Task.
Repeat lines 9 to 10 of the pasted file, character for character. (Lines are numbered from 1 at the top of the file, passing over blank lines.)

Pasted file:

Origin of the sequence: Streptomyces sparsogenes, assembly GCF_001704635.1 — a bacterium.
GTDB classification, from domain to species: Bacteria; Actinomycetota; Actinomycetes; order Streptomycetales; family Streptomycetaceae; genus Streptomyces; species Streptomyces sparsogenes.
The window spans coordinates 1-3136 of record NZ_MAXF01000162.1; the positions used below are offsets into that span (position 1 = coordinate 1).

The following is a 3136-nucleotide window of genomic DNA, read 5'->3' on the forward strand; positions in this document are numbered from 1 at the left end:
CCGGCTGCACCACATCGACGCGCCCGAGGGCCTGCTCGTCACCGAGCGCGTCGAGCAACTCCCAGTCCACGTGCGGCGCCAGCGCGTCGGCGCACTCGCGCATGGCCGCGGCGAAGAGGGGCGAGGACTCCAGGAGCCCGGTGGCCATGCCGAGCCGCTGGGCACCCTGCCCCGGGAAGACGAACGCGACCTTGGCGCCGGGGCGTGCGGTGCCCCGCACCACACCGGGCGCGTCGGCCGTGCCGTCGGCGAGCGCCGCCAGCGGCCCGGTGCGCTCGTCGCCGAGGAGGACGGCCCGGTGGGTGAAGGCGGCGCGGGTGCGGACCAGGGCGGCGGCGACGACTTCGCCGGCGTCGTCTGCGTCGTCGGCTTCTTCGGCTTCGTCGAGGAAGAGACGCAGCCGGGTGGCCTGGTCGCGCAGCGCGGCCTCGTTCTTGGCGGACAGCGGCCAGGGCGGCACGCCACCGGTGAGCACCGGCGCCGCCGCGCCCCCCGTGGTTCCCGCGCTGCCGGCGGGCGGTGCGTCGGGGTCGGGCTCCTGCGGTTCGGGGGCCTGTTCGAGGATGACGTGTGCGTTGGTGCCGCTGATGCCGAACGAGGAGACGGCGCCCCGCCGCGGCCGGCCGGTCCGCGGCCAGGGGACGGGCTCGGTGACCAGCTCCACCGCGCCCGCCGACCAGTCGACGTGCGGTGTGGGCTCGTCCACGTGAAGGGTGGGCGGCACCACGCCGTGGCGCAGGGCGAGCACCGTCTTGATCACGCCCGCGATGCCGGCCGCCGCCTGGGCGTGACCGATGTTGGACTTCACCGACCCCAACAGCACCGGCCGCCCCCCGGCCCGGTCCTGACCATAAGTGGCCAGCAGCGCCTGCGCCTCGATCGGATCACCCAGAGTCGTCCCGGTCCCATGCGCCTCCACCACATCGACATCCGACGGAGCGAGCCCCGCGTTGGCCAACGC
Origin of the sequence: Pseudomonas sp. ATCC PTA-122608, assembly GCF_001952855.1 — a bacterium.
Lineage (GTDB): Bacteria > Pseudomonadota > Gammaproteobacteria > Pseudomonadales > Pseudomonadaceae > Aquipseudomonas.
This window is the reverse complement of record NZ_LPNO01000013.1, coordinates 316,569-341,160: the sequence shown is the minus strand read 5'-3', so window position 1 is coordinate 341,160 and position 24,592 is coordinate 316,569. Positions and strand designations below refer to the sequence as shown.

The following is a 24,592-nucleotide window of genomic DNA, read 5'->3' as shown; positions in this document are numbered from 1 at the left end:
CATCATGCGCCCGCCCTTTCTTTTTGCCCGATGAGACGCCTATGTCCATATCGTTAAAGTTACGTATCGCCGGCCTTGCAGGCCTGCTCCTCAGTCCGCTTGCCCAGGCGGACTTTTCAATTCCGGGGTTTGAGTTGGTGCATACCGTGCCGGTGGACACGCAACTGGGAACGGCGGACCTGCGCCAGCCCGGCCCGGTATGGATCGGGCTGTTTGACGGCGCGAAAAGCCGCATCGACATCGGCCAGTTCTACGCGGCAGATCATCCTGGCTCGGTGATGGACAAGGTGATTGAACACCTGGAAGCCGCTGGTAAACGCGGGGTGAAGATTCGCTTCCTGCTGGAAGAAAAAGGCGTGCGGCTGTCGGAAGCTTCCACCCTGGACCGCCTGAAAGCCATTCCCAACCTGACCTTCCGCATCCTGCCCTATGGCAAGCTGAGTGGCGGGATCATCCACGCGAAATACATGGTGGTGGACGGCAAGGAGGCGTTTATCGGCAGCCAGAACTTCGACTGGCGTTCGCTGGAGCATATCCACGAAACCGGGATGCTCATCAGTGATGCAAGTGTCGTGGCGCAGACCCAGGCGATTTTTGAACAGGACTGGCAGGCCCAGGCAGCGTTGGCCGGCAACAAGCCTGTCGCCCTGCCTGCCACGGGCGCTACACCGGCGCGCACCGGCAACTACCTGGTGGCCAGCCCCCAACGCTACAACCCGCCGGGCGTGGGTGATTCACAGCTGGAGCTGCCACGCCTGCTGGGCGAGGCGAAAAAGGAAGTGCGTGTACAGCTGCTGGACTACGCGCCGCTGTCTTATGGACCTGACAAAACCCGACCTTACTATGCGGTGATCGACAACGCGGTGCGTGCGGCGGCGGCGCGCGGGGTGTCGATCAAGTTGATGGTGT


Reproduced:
The following is a 24,592-nucleotide window of genomic DNA, read 5'->3' as shown; positions in this document are numbered from 1 at the left end:
CATCATGCGCCCGCCCTTTCTTTTTGCCCGATGAGACGCCTATGTCCATATCGTTAAAGTTACGTATCGCCGGCCTTGCAGGCCTGCTCCTCAGTCCGCTTGCCCAGGCGGACTTTTCAATTCCGGGGTTTGAGTTGGTGCATACCGTGCCGGTGGACACGCAACTGGGAACGGCGGACCTGCGCCAGCCCGGCCCGGTATGGATCGGGCTGTTTGACGGCGCGAAAAGCCGCATCGACATCGGCCAGTTCTACGCGGCAGATCATCCTGGCTCGGTGATGGACAAGGTGATTGAACACCTGGAAGCCGCTGGTAAACGCGGGGTGAAGATTCGCTTCCTGCTGGAAGAAAAAGGCGTGCGGCTGTCGGAAGCTTCCACCCTGGACCGCCTGAAAGCCATTCCCAACCTGACCTTCCGCATCCTGCCCTATGGCAAGCTGAGTGGCGGGATCATCCACGCGAAATACATGGTGGTGGACGGCAAGGAGGCGTTTATCGGCAGCCAGAACTTCGACTGGCGTTCGCTGGAGCATATCCACGAAACCGGGATGCTCATCAGTGATGCAAGTGTCGTGGCGCAGACCCAGGCGATTTTTGAACAGGACTGGCAGGCCCAGGCAGCGTTGGCCGGCAACAAGCCTGTCGCCCTGCCTGCCACGGGCGCTACACCGGCGCGCACCGGCAACTACCTGGTGGCCAGCCCCCAACGCTACAACCCGCCGGGCGTGGGTGATTCACAGCTGGAGCTGCCACGCCTGCTGGGCGAGGCGAAAAAGGAAGTGCGTGTACAGCTGCTGGACTACGCGCCGCTGTCTTATGGACCTGACAAAACCCGACCTTACTATGCGGTGATCGACAACGCGGTGCGTGCGGCGGCGGCGCGCGGGGTGTCGATCAAGTTGATGGTGT